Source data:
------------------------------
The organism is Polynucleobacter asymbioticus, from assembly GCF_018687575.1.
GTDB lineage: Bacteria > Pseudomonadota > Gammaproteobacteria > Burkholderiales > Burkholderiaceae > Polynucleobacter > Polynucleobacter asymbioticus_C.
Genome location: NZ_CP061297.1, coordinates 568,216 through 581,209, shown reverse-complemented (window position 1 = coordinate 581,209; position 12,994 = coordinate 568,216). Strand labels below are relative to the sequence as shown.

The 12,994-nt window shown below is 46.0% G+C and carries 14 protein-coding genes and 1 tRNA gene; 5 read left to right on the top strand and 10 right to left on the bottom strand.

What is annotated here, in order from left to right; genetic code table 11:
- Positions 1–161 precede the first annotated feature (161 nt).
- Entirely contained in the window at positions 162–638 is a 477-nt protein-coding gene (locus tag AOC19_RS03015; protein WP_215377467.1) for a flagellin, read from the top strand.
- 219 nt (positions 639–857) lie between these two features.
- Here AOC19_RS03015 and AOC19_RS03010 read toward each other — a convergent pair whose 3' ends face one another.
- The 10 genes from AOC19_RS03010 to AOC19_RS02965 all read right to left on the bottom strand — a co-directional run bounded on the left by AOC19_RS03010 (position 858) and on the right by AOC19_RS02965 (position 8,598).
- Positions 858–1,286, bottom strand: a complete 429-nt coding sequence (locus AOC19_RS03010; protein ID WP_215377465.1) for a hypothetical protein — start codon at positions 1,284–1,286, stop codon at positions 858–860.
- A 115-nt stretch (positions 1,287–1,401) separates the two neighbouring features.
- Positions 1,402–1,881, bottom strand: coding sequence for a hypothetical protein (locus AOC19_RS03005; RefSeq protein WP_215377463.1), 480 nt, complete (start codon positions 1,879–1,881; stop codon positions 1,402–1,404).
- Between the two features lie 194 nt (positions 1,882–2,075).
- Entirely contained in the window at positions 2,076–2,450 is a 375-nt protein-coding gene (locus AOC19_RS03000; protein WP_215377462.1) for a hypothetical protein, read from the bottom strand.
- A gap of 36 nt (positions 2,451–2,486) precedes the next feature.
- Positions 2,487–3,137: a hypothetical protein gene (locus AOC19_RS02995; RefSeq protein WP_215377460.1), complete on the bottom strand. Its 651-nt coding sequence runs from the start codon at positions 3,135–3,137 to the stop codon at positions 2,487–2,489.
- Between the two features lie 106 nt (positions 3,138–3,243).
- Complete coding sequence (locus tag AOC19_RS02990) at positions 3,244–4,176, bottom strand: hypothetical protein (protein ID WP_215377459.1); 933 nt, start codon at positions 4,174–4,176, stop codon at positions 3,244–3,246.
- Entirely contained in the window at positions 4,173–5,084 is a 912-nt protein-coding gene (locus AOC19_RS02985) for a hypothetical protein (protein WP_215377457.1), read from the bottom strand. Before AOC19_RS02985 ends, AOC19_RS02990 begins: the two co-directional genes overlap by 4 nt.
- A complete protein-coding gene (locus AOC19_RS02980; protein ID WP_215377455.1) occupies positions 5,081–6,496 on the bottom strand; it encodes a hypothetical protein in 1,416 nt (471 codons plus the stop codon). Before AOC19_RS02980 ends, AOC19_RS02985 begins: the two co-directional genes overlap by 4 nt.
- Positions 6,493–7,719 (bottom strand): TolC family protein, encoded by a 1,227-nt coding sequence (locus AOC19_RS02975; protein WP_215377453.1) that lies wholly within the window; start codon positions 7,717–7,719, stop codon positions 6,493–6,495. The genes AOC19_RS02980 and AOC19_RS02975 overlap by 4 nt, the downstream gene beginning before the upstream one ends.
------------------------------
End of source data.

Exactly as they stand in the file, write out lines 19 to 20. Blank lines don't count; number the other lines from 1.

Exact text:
- Complete coding sequence (locus tag AOC19_RS02990) at positions 3,244–4,176, bottom strand: hypothetical protein (protein ID WP_215377459.1); 933 nt, start codon at positions 4,174–4,176, stop codon at positions 3,244–3,246.
- Entirely contained in the window at positions 4,173–5,084 is a 912-nt protein-coding gene (locus AOC19_RS02985) for a hypothetical protein (protein WP_215377457.1), read from the bottom strand. Before AOC19_RS02985 ends, AOC19_RS02990 begins: the two co-directional genes overlap by 4 nt.